Aug 15, 2016
Wayde Van Niekerk broke Michael Johnson's 17-year-old world record to win the 400-meter Olympic final Sunday night, leaving two of the greatest one-lap runners of this era in his dust
RIO DE JANEIRO — Exploding out of the blocks in lane eight, Wayde van Niekerk didn't see another runner during the entire Olympic 400-meter final.
He didn't need to. It was just him against the clock.
The South African sprinter broke Michael Johnson's 17-year-old world record on Sunday night in Rio de Janeiro, leaving two of the greatest one-lap runners of this era in his dust. Van Niekerk finished in 43.03 seconds — 0.15 seconds faster than Johnson ran on Aug. 26, 1999, in Seville, Spain. To think, Johnson's mark was considered one of the almost untouchable records in track.
"I thought someone was going to catch me," Van Niekerk explained. "I felt very alone at the end."
The 24-year-old Van Niekerk leaned at the finish line, which he really didn't need to do as Kirani James of Grenada and LaShawn Merritt of the Unites States weren't even in the picture. James, the defending Olympic champion, finished with the silver and Merritt, who won gold eight years ago in Beijing, hung on for bronze as he staggered across the line.
Van Niekerk drove a wedge in the rivalry between James and Merritt at the world championships last August, when he beat them both with such a lung-searing performance that he left the track on a stretcher.
Now, he's the fastest ever.
Instead of collapsing at the finish this time, Van Niekerk dropped to one knee and put his head in his hands. Moments later, he draped a South African flag around his shoulders and took off his spikes. As he did so, Van Niekerk pointed at the clock to make sure everyone saw his time.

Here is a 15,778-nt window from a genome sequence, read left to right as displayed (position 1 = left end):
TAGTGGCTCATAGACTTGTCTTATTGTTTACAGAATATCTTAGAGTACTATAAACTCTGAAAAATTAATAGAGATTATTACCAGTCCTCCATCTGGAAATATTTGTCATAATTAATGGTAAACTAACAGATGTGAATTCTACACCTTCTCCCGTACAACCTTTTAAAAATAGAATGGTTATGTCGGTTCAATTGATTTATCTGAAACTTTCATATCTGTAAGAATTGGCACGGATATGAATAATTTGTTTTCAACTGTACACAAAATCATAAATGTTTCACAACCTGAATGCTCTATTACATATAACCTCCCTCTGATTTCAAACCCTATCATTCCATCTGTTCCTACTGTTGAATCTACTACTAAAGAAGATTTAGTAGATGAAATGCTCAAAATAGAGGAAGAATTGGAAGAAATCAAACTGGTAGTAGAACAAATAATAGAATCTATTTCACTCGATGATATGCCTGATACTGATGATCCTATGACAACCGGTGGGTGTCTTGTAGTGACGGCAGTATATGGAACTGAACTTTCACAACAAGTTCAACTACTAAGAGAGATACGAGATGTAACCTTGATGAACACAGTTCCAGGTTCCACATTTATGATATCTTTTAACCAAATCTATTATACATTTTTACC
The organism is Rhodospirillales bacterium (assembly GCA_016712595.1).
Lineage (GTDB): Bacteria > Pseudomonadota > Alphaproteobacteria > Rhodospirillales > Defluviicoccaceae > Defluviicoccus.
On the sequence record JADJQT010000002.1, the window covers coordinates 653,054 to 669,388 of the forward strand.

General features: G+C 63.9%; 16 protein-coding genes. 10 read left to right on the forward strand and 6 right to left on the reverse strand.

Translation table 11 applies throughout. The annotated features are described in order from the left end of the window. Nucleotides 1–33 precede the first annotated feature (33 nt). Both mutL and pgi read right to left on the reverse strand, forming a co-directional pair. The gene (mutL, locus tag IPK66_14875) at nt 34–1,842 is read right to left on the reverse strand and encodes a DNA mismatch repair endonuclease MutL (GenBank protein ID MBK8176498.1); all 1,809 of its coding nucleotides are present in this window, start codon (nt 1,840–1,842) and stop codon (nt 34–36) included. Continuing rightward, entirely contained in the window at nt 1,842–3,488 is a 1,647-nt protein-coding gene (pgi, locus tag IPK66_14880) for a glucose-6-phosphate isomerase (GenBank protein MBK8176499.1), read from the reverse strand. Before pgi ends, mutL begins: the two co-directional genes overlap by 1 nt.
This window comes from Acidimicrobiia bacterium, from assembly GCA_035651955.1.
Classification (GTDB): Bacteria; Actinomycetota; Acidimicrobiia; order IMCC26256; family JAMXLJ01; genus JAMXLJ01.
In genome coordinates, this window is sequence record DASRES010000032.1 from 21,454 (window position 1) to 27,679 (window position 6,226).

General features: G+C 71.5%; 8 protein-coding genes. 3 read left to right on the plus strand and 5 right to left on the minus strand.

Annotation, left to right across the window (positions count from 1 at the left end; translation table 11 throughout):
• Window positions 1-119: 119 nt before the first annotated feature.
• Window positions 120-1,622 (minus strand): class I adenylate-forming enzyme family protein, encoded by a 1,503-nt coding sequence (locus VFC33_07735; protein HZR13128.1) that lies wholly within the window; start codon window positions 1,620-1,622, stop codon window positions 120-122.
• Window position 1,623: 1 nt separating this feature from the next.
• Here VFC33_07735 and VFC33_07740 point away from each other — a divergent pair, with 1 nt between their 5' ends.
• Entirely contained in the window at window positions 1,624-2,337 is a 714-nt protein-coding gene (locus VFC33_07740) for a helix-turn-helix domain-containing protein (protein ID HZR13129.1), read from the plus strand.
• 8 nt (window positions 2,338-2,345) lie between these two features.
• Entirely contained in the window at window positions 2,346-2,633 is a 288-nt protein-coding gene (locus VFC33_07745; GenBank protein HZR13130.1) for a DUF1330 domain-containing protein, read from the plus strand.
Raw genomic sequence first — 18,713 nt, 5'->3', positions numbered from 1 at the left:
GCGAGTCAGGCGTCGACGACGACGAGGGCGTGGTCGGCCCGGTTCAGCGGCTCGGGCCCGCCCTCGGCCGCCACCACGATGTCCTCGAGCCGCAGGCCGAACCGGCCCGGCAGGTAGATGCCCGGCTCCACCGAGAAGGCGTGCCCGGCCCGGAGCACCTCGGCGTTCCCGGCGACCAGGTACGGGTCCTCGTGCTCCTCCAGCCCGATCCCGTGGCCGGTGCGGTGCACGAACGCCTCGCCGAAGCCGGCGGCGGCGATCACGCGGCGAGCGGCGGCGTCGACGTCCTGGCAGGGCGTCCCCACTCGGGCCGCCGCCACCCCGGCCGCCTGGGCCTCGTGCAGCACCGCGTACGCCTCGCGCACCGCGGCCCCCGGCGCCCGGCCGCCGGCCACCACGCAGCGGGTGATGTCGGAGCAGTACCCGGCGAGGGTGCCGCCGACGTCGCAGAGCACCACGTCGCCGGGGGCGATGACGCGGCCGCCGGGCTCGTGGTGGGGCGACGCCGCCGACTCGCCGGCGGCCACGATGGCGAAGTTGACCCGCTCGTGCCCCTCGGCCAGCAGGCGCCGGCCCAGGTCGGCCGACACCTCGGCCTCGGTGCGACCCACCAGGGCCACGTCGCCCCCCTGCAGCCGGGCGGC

Hard to miss.
On any other night, Van Niekerk would've drawn all the headlines. But he was competing for attention with Usain Bolt, who won his unprecedented third 100 title.
Not a big deal to the unassuming Van Niekerk.
"It's Usain Bolt, the king of the 100 and 200," Van Niekerk said. "I'm just grateful for being here. Just trying to build my legacy."
Earlier this year, Van Niekerk spent time in Jamaica working with Bolt's coach, Glen Mills. While there, he developed a relationship with Bolt, who interrupted his own victory celebration Sunday to seek out Van Niekerk.
"When he came to Jamaica, I said to him, 'You're the only person who can break the 400-meter record,'" Bolt recounted. "He's very fast and keeps on going. To me, I wasn't really surprised he got it."
The glowing compliments kept on coming with Johnson, a track and field TV analyst for BBC, weighing in as well.
"Oh my God! From lane eight, a world record. He took it out so quick," Johnson told the BBC. "I have never seen anything from 200 to 400 like that.
"That was a massacre from Wayde van Niekerk. He just put those guys away."
They didn't stand a chance. James thought he possibly had enough in the tank to catch Van Niekerk around the final curve. No way.
No one did. This was really a race for silver, with James easily holding off Merritt, who had to dig deep to cling to the bronze.
"He just wouldn't slow down," James said. "Usually, what happens is the last 100 (meters) guys start to slow down a little bit, but he just kept going."
Merritt had a similar take.
"I did think he would fade a little bit," Merritt said. "I honestly did. He was so far out."
Akani Simbine, who is Van Niekerk's roommate in the Olympic Village, knew what was coming.
"But we didn't bring it up much because that's just added pressure, you know," said Simbine, who finished fifth in the 100 final. "He knows what he needs to do and we believe in what he can do.
"It was just a thing of, OK, he said he's going to do it, break the world record, and here he did it."
It was a stunning sprint world record by someone other than Bolt — a boost for track since the sport's current superstar can't be around forever.
"Van Niekerk is so young, what else can he do? Can he go under 43 seconds?" Johnson said. "It is something I thought I could do, but never did. Usain Bolt will be retiring soon. This could be the next star of the sport."
AP Sports Writers Gerald Imray and Jenna Fryer contributed.